There are two general types of natural gas. Biogenic gas originates from marshes, bogs and landfills, where methanogenic organisms manufacture the gas. Thermogenic gas is what comes from deep beneath the earth, where buried organic material breaks down under high temperature and pressure.

The natural gas that heats your home comes from deep beneath the earth, under several layers of rocks. The remains of plants and animals from millions of years ago were left buried under layers of rock and soil, before heat and pressure converted that matter into natural gas and petroleum.

To be more specific, natural gas is the result of methanogenic bacteria producing methane while in the process of decomposing organic material, coupled with the decomposition of kerogen. These two actions combine to complete catagenesis, the process that produces both petroleum and natural gas.

Once the gas has been created, it will attempt to migrate to a new location. The layers of the earth are molten rock, and those rocks can act as sponges for natural gas. Certain types of rocks within these layers contain large pores that act as storage units for natural gas.

To access these natural gases, companies drill hundreds of feet into the earth, pumping the gas into pipes. When piped to homes via boilers, furnaces or water heaters, this gas can serve to power ovens, gas-heated clothes dryers, central heating and cooling and more.

Natural Gas Exploration Process

Oil well in open field

In our busy everyday lives it can be easy to ignore the complex processes that allow us to complete our day to day tasks. You may have never asked yourself before, but where would we be without natural gas? Although it may not seem relevant to your life, natural gas is one of the most valuable energy resources because it is used in a variety of ways. Without natural gas we would have less electric power, fewer heating sources and more polluted transportation.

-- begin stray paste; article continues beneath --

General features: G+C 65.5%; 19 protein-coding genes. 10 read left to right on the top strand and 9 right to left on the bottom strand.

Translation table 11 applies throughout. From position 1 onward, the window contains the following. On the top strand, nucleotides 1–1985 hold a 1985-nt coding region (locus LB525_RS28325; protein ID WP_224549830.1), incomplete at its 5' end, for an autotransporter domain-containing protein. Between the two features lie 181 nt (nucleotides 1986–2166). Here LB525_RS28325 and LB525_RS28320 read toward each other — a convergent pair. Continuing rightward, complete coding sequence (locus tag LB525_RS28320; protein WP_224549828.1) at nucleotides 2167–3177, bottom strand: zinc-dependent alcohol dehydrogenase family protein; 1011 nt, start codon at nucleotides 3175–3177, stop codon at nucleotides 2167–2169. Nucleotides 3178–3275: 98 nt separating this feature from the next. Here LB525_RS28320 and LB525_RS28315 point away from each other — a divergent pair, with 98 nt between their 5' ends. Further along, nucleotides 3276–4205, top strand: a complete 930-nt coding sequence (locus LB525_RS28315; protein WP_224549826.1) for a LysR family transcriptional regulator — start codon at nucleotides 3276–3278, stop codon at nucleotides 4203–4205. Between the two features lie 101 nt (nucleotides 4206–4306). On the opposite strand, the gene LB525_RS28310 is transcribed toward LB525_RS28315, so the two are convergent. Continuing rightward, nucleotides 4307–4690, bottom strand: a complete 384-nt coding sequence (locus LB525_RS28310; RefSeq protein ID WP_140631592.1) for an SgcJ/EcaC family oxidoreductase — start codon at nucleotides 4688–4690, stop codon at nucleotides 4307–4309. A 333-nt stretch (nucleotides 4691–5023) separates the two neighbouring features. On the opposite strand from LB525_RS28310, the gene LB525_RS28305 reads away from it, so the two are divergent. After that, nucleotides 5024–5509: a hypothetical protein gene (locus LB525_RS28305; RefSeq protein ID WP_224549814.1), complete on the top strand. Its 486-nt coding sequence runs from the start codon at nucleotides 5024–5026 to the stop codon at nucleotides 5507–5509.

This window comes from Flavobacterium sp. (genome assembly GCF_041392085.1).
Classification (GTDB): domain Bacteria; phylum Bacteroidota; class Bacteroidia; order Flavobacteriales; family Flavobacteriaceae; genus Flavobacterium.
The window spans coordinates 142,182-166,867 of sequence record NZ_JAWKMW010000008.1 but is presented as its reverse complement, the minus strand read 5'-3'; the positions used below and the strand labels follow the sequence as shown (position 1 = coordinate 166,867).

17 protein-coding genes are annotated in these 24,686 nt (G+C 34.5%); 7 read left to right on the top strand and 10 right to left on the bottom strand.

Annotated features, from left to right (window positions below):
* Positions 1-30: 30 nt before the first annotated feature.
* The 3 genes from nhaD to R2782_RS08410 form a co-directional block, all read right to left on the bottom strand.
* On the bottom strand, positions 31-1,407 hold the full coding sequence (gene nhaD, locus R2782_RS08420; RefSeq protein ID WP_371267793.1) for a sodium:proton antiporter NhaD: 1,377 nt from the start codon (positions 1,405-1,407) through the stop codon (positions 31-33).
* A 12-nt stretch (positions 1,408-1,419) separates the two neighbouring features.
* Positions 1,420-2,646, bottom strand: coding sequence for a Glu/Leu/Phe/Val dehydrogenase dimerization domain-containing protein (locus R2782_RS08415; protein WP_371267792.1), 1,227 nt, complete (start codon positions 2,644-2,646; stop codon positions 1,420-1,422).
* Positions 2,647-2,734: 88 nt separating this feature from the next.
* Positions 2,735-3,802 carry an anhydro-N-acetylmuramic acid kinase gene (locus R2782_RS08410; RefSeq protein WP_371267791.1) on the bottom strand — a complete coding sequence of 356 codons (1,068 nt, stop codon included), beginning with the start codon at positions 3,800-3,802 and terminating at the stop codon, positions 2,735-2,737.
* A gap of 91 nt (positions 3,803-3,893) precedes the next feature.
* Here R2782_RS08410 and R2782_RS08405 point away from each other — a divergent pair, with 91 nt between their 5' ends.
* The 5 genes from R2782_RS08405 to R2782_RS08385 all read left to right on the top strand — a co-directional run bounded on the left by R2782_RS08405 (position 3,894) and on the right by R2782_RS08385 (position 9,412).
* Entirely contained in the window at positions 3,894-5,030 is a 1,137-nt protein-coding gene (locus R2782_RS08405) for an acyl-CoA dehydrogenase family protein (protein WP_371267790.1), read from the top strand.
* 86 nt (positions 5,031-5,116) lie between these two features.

Natural Gas Exploration Process

It is interesting to look at the exploration of natural gas, which begins as geologists examine the earth’s surface in the hopes of finding where gas or petroleum deposits exist. Thanks to advanced technologies, the search has become much easier in the last 20 years. Often times, natural gas reservoirs are characterized by anticline slopes and domes. Mapping and surveying the land for these formations combined with knowledge of particular rock formations makes finding natural gas much easier.

Another aid in natural gas exploration came with seismology, a study of how energy moves through the earth in seismic waves, interacting differently with different types of underground formations. The study was first used to measure earthquakes, but eventually geologists began using the interactions to create artificial vibrations on the earth’s surface. After analyzing the vibrations they can better understand what lies beneath and more accurately determine if a reservoir has been located.

Seismology is used for both onshore and offshore exploration. Onshore seismic vibrations are detected by using a machine called a geophone which is embedded into the ground. The geophone gathers data and sends it to a seismic recording truck to be recorded and further interpreted. A similar process is used for offshore exploration but rather than a seismic truck, hydrophones are used to detect the underwater seismic waves. The hydrophones are towed behind a ship and send bursts of compressed air through the water that can travel through Earth’s crust and create a seismic reflection.

While the process of finding natural gas reservoirs is both a scientific and intricate process, it is one worth understanding; without it we may be at a loss of many of our daily resources.

Natural Gas History and Use

Natural gas burning from ground

Natural gas has been around for millions of years. Although it hasn’t been used for energy until fairly recently, its existence was always known although not necessarily understood.